Back in November 2022, Sarah Watts, from Lichfields’ Thames Valley office, summarised Reading Borough Council’s (RBC) confirmation of an Article 4 Direction. This removed certain Permitted Development Rights (PDR) from being used to create new forms of residential development, without the need for planning permission. The conclusion questioned how long Reading’s Article 4 Direction would remain in place, given the likely prospect of intervention by the Secretary of State (SoS). Eleven months on, planning director Nick Kirby and planner Florence Leung (pictured), can now explain the answer to that question…


In 2013 the Government introduced PDR to enable offices to be converted to residential use and create new dwellings when such proposals accorded with the relevant criteria. Since that time several substantial additions have been made to PDR, facilitating both further sources for the creation of new dwellinghouses, whilst also introducing additional standards and prior approval criteria requiring consideration, such as compliance with national space standards and daylight/sunlight analysis.

It is no secret that RBC are not generally supporters of PDR schemes that allow new dwellinghouses to be created through this route. They objected to the original introduction of office to residential PDR around 10 years ago and have objected to further roll outs since.

RBC’s concerns over the use of PDR led them to confirm an Article 4 Direction which came into force on November 15, 2022, to remove PDR for sites in the town centre, district and local centres, core employment area and a number of other commercial areas. Article 4 Directions are required to be supported by strong evidence as to why such a restriction is necessary, and RBC’s justification related to concerns over loss of employment floorspace, the delivery of poor-quality dwellings, lack of outdoor space and failure to provide affordable housing and vital infrastructure. The Article 4 Direction removed the following PDR in designated areas:

  • Change of use of commercial, business and service use [use class E] to residential uses (Part 3 class MA);
  • Change of use of hot food takeaway, betting office, payday loan shop or launderette uses to residential (Part 3 class M);
  • Change of use of casino or amusement arcade uses to residential (Part 3 class N);
  • Demolition of certain residential and commercial buildings and replacement with residential buildings (Part 20 class ZA);
  • Up to two-storey extensions providing housing on certain detached commercial or mixed-use buildings (Part 20 class AA);
  • Up to two-storey extensions providing housing on certain terraced commercial or mixed-use buildings (Part 20 class AB).

Our 2022 article highlighted the notable contribution that office to residential housing completions have made towards RBC’s supply of housing over the last 10 years (as much as 60 per cent of RBC’s annual requirement in 2016/17), and the SoS’s resistance to RBC’s Article 4 Direction in the lead up to it coming into force.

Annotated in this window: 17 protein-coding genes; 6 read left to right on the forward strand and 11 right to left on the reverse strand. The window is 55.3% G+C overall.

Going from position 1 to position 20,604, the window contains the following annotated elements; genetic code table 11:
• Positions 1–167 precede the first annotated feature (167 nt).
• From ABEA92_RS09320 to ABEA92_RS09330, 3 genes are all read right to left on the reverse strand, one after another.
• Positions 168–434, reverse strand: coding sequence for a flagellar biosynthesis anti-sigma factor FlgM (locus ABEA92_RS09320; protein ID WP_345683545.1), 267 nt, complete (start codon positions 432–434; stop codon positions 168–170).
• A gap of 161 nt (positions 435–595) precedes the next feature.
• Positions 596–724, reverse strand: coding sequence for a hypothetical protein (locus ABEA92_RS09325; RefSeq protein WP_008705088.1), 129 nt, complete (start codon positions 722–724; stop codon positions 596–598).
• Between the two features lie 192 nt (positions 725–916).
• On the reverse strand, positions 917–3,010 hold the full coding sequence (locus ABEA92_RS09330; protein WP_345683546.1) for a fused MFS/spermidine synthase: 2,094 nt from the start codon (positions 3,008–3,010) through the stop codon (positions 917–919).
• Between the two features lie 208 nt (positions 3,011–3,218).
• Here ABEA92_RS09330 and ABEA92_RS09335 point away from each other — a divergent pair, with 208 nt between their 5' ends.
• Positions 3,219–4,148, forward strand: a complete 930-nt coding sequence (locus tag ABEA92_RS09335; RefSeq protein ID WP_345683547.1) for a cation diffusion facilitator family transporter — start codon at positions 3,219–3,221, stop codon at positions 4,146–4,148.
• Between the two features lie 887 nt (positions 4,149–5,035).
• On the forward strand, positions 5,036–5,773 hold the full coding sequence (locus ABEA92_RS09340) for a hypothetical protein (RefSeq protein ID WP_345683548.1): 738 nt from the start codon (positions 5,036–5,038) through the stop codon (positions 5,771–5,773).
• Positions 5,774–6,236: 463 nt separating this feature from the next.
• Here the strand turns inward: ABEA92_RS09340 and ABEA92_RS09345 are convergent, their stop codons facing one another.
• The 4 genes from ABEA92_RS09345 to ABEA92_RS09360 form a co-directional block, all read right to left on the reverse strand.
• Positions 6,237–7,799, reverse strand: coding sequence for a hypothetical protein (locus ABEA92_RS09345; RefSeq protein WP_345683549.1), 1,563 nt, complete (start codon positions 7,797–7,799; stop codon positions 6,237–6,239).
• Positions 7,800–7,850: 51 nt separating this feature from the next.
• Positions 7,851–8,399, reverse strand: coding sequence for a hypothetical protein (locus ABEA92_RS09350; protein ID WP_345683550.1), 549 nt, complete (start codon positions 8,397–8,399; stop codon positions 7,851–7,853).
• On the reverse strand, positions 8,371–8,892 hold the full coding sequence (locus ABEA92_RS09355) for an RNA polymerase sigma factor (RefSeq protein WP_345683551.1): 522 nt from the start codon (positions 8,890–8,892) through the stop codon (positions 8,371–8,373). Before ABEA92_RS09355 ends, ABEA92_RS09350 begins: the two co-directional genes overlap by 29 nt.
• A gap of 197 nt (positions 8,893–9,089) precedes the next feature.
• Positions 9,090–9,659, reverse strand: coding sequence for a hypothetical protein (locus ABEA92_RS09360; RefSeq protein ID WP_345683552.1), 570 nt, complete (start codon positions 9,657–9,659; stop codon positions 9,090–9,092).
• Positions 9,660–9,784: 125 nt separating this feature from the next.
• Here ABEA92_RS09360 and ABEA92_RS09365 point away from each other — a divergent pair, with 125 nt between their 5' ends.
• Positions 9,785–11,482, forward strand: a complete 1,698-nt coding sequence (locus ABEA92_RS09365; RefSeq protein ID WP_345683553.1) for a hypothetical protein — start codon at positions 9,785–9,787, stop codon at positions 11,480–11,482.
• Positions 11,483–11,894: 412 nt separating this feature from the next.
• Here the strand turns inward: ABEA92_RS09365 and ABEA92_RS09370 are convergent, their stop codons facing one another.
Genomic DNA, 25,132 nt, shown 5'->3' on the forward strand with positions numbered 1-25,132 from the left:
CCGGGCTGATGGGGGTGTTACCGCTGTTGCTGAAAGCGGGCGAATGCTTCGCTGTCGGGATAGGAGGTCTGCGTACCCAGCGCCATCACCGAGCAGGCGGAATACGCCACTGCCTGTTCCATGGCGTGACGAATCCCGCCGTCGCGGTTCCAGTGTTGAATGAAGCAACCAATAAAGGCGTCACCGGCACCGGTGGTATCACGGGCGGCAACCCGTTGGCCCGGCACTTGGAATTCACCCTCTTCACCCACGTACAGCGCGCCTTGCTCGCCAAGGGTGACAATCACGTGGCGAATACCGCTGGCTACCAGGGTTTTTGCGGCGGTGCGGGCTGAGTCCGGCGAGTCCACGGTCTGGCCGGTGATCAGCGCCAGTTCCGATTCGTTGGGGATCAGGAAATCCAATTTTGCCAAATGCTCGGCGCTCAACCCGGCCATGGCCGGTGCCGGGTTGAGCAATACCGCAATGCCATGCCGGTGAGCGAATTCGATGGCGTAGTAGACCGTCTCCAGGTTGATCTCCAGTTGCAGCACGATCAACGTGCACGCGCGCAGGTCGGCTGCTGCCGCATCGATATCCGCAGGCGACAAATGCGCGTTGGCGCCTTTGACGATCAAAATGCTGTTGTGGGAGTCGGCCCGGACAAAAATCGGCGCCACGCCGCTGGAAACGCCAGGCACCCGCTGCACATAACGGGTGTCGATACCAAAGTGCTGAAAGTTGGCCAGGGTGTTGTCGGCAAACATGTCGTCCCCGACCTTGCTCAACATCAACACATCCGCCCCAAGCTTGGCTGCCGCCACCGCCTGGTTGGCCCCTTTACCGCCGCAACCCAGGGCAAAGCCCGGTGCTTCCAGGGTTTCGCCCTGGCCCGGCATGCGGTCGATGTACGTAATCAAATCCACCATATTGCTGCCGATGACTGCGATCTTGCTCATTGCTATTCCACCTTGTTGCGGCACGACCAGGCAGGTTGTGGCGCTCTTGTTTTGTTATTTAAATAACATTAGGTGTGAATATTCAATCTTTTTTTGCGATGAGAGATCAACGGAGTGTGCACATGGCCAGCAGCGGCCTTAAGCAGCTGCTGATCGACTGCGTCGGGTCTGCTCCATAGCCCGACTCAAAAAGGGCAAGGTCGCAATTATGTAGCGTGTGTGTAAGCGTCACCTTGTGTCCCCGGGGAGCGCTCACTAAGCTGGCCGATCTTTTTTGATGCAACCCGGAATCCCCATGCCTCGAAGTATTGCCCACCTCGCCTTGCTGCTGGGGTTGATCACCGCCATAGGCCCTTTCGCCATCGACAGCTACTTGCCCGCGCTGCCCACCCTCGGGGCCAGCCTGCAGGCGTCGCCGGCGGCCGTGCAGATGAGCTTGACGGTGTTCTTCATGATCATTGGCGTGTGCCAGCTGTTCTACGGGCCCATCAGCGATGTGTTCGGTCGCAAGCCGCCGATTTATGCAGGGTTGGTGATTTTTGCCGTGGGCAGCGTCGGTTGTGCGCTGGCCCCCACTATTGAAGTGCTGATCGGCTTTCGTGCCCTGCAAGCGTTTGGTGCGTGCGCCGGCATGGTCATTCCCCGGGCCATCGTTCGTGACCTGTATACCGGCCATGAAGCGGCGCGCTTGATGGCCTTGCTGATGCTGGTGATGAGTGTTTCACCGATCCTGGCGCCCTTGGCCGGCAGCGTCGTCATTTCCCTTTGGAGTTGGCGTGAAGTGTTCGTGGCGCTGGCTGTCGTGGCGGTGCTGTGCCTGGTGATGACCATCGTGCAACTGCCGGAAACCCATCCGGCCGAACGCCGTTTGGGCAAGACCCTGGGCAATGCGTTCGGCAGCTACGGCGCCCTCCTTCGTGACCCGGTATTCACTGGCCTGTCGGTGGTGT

Recent intervention

Our November 2022 article highlighted that RBC were proceeding with adopting the Article 4 Direction at a time when the Government were in sone turmoil – with its third Prime Minister in eight weeks and questioned whether the Government would intervene subsequently.

We now have an answer as on the October 10, 2023 the SoS wrote to RBC with its decision to modify RBC’s earlier Article 4, significantly reducing the spatial extent of where such restrictions can apply.

The SoS’s principal reason for intervening was his contention that RBC’s Article 4 Direction was too widely drawn and did not take a sufficient targeted approach to ensure PDR were only removed in locations where they would they protect the most significant areas of commercial activity within the borough and would have caused wholly unacceptable adverse impacts.

The SoS also laid down a clear marker of the Government’s support for PDR stating: “These permitted development rights support the delivery of new housing and economic recovery and also include a number of safeguards.

The modified direction issued by the SoS means there are now sites within Reading where it will be possible to make applications to use PDR where such flexibilities were previously restricted, to create new housing. This can be through change of use of existing commercial buildings, their demolition and rebuilding as housing or through adding residential storeys above existing buildings. The modified Article 4 Direction creates a patchwork of restricted and unrestricted areas, accompanied by 39 maps detailing the reduced geographical extent within which varying classes of PDR are restricted.  It will be important for these maps to be consulted as the initial step in giving consideration whether the relevant PDR apply within different parts of the Borough.

Where PDR do remain an option on potential development sites, an application to RBC for prior approval of certain matters, and an assessment against the relevant criteria, will remain necessary. Such applications carry a strict 56-day assessment period for the local planning authority (LPA), providing greater certainty than planning application timescales, a measure welcomed by many.

While there remains the possibility for the modified Article 4 Direction to be reviewed and subsequently modified further in the future, the value placed on PDR for their delivery of housing and the support offered to economic recovery have been made clear by the SoS, together with their expectation that clear and convincing evidence will be needed to support any Article 4 Direction.

The SoS’s decision places the onus on RBC to publicise the modified Article 4 Direction before it comes into force, and at this stage, the full extent of this publication, and therefore the subsequent timing of the revised Article 4 coming into force, is uncertain.

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